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Old 08-18-2014, 07:38 PM
 
Location: Mid-Atlantic
22,833 posts, read 21,884,037 times
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Quote:
Originally Posted by fisheye View Post
Actually I don't know how many problems with specialist are caused by the new health care? We had our family physician, that just retired, that told us (when I asked about the new health care system): "Don't get sick!" I do know that programs like 'EMTALA' (EMTALA) have hurt the whole system - somebody always has to pay.
I've been running into this with my "health care provider" for more than a few years now. There are a lot of people in that office, and every time I go, I see a few new faces. I don't like that at all. When I was kid, our family physician knew everything about me. He was in the delivery room when I was born. He also assisted in my two surgeries when I was a teenager. He didn't need to look at a file; he knew everything about me.

I went to see one of the doctors recently. In addition to a couple of required tests, he also ordered a colonoscopy and a mammogram. Can't that wait until we've figured out the other problems? He failed to order basic lab work. He wanted to send me for a hearing test before a major wax impaction was cleared from one ear. What are these people thinking... or not thinking.
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Old 08-19-2014, 06:52 AM
 
1,482 posts, read 1,398,345 times
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Quote:
Originally Posted by Gerania View Post
I've been running into this with my "health care provider" for more than a few years now. There are a lot of people in that office, and every time I go, I see a few new faces. I don't like that at all. When I was kid, our family physician knew everything about me. He was in the delivery room when I was born. He also assisted in my two surgeries when I was a teenager. He didn't need to look at a file; he knew everything about me.

I went to see one of the doctors recently. In addition to a couple of required tests, he also ordered a colonoscopy and a mammogram. Can't that wait until we've figured out the other problems? He failed to order basic lab work. He wanted to send me for a hearing test before a major wax impaction was cleared from one ear. What are these people thinking... or not thinking.
If you're over a "certain" age, the colonoscopy and mammogram are routine tests.

Regarding the old time doctors and comparing them to physicians of today, it's an unfair comparison. Doctors today really have so much more on their plate than ever before... A larger population to serve, an aging population in general. If they're affiliated with a teaching hospital- there's med students, residents and interns to teach both onsite and in the confines of a classroom. There's CME credits to earn, the ever changing medical literature to keep up on, conferences to attend, etc.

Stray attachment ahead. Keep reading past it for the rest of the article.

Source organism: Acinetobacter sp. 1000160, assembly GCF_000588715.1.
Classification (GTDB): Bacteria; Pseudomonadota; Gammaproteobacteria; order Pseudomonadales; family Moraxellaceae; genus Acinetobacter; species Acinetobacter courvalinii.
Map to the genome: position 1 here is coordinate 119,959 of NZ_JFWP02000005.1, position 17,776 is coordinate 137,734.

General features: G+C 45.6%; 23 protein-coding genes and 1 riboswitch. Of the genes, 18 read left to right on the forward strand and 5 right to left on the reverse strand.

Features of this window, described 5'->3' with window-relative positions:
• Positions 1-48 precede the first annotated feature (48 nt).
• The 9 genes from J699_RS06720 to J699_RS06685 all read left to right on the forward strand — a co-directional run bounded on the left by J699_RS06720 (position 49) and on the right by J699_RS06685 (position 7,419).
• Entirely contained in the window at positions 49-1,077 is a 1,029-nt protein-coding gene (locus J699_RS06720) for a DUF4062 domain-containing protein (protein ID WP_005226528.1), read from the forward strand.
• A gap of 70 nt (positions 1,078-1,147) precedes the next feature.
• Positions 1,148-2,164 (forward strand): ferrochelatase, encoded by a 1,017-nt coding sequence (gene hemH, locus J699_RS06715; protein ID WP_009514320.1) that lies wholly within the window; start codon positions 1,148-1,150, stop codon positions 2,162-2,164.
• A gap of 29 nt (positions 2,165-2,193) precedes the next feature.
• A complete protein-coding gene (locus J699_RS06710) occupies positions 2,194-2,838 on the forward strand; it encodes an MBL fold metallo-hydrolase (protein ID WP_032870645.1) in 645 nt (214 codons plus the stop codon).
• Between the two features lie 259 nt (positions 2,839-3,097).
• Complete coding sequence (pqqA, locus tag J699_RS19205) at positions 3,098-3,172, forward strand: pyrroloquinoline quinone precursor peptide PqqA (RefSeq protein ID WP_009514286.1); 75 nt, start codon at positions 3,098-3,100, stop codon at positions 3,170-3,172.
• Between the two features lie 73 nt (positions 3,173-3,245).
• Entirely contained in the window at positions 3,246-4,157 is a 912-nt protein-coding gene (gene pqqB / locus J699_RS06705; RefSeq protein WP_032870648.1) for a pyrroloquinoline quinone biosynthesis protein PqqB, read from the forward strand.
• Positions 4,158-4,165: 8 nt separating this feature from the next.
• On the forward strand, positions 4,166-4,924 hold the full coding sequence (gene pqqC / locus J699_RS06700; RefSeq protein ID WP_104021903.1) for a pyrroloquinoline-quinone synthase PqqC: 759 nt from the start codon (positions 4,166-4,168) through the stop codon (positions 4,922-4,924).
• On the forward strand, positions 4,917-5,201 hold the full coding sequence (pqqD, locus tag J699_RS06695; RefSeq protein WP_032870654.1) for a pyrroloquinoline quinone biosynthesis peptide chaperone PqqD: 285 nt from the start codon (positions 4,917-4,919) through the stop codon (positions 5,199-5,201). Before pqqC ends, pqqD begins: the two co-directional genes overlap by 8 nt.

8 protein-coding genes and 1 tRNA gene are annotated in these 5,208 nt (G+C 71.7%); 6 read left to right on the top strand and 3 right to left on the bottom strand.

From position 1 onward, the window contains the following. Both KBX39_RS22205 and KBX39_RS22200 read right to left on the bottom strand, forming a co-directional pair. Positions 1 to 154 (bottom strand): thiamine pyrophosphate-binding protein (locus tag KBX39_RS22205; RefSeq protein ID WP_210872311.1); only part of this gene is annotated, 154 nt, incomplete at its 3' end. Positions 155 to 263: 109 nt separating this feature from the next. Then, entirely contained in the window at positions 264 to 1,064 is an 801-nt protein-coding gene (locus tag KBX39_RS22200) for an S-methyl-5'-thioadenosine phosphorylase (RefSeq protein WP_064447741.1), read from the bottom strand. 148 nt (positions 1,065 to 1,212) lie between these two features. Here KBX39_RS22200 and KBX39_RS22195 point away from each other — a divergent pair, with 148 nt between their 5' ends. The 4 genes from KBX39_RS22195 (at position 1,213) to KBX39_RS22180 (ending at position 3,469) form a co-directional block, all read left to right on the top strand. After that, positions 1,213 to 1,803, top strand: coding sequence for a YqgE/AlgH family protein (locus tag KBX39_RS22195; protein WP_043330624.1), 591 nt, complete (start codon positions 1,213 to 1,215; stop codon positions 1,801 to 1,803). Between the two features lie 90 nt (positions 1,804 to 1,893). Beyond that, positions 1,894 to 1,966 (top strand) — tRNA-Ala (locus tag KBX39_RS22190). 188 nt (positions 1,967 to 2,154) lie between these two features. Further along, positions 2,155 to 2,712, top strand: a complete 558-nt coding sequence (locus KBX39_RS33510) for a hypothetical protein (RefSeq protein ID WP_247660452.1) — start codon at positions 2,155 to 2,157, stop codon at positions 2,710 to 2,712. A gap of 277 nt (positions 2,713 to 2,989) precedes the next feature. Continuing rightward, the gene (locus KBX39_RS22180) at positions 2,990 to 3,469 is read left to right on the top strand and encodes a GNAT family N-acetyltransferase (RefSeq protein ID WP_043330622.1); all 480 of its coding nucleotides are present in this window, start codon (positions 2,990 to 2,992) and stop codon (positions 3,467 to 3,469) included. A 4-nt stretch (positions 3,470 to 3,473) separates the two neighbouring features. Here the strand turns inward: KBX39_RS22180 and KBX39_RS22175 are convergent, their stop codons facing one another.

Honestly, I'd rather have a doctor current on the literature than one who doesn't need my file for review. I like a doctor that takes a focused history and performs a intensive physical exam.

With that being said I work in medical education and have first hand experience about all the things doctors are required to do outside the scope of direct patient care.
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Old 08-19-2014, 07:19 AM
 
Location: Swiftwater, PA
13,260 posts, read 10,647,373 times
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Quote:
Originally Posted by charmed hour View Post
With that being said I work in medical education and have first hand experience about all the things doctors are required to do outside the scope of direct patient care.

I do think that Gerania has some points. While it is great that our physicians are up to date with all of the latest meds and treatments; it is also great if they know your name! How many times have you been to one of your physicians and they did not know your name until they pulled your files on the computer or the nurse handed them your folder? I am not just talking about first visits - I am talking about doctors that I have seen many times over the years.

We have one physician's assistant that I cannot praise enough. Both me and my wife feel that she really cares about us as people and not numbers or paychecks.

Almost no doctors or specialist leave us with that feeling. Many seem to just be pushing the latest meds and samples that they received from their well versed and over paid pharmaceutical sales people. What kind of perks do doctors get from the pharmaceutical companies? It has to be lucrative for both the companies and the doctors to have so many salesmen/women lined up to see our doctors? Of course I did not like it when the FCC allowed the drug companies to advertise.
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Old 08-19-2014, 10:46 AM
 
2,675 posts, read 2,835,214 times
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IMO (I'm NOT a med pro...just a patient who knows other patients.)

Doctors, PAs, nurses and other health pros see many more patients today than years ago. For example PAs, clinics, and some specialties/ists didn't exist. Many of today's tests were unheard of.

Today, the pace is accelerated. Simple chats are about all one can expect from most practitioners, especially specialists. Decades ago, a doctor might stop by a house carrying his tool-bag and have coffee and pie. He (very few shes back then) got to know the pet's names. He probably saw 10 people a day, had 20 meds to prescribe, and read the latest medical info a few hours a week in a magazine/journal mailed to his office.